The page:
ABUJA: The Boko Haram attackers came out of the Sambisa forest enclave in trucks and motorcycles and began shooting indiscriminately in the predominantly Christian village of Pemi in the northeastern state of Borno.
At least 11 people were killed in the attack, local sources told AFP.
Two Christmas attacks
They burned a church, ransacked food supplies meant for distribution on Christmas Day, looted medicines and set fire to the local hospital.
The death toll could rise as villagers fled into the bush during the attack and some people are still unaccounted for. Unconfirmed reports said a priest was also kidnapped.
In a separate assault on Thursday, gunmen attacked another Christian community in Garkida, in neighbouring Adamawa state, looting drug stores and food supplies before torching homes, residents told AFP.
There were no reports of casualties from that attack. Security agencies had in recent days warned of an increased risk of attack during the Christian holiday, following a pattern on previous occasions.
Boko Haram terrorism
The Boko Haram has carried out a number of attacks in northern Nigeria where they are fighting to overthrow the government and create an Islamic state. The decade-long conflict in Nigeria’s northeast has killed 36,000 people and displaced around two million from their homes, according to the United Nations.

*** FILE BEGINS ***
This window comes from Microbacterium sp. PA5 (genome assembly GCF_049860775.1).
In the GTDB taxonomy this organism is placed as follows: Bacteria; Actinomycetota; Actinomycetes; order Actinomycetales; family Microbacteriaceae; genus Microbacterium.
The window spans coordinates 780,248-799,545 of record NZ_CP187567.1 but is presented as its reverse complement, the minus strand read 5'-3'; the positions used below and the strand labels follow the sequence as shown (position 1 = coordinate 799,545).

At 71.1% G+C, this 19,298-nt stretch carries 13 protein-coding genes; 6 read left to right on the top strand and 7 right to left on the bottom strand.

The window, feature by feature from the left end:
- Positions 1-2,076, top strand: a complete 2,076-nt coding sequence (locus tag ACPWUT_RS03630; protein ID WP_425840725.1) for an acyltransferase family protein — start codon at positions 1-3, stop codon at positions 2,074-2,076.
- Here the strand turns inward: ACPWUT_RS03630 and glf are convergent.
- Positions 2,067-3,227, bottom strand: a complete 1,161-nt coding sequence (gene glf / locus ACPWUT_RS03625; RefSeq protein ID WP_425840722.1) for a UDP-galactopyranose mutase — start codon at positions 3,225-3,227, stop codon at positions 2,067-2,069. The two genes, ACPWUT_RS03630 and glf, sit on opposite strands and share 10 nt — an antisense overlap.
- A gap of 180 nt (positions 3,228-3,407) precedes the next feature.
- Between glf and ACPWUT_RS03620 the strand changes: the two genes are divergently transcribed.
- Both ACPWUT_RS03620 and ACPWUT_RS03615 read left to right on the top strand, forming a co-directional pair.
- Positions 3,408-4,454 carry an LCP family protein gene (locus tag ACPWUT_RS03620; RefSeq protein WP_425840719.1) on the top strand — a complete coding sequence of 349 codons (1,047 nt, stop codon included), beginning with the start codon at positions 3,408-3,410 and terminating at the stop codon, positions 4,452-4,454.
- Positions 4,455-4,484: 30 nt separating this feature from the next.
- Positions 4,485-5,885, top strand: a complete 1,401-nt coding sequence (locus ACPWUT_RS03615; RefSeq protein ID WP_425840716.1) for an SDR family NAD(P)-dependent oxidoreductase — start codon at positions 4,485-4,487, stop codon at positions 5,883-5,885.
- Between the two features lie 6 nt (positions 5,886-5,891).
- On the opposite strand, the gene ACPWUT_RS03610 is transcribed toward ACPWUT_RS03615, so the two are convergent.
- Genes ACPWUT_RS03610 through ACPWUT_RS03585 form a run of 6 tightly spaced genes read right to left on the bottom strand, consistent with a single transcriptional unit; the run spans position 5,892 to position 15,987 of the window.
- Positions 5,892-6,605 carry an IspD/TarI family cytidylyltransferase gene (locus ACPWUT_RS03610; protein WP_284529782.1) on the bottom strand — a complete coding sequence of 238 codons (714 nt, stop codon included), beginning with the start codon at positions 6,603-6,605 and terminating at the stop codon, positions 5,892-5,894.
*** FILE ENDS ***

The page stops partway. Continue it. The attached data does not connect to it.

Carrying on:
Pemi is located only 20 kilometres from Chibok, where Boko Haram kidnapped more than 200 schoolgirls six years ago.
Last year, too, Boko Haram released a video purportedly showing the murder of 11 Christians in Nigeria’s Borno State on Christmas Day.
On 28 November, Boko Haram killed about 110 farmers in Koshebe, Borno. On 11 December, more than 330 students were abducted from a government-run boarding school in the northwestern state of Katsina, an attack claimed by the terrorist group. Many of them were rescued a week later after a gun battle with the abductors.
In many parts of Nigeria, communities have resorted to self-defence and formed armed vigilantes or militias, who work alongside the army.
Violence has spread to neighbouring Niger, Chad and Cameroon, prompting regional countries to form a military coalition to fight the jihadist groups.
In a statement on Thursday, President Muhammadu Buhari “reiterated the promise of his administration to remain unyielding in confronting the Boko Haram insurgency as well as other forms of criminality.”
“For me, providing security for all residents in the country remains an article of faith,” Buhari said in a written Christmas message.
The Pope’s appeal
In his “Urbi et Orbi” Christmas message on Friday, Pope Francis prayed for international support for peace in various strife-torn regions of the world, including in Nigeria.
During his General Audience on 2 December, following a 28 November massacre of farmers in northeast Nigeria, he prayed for the victims and their families and for the conversion of the killers.––Vatican News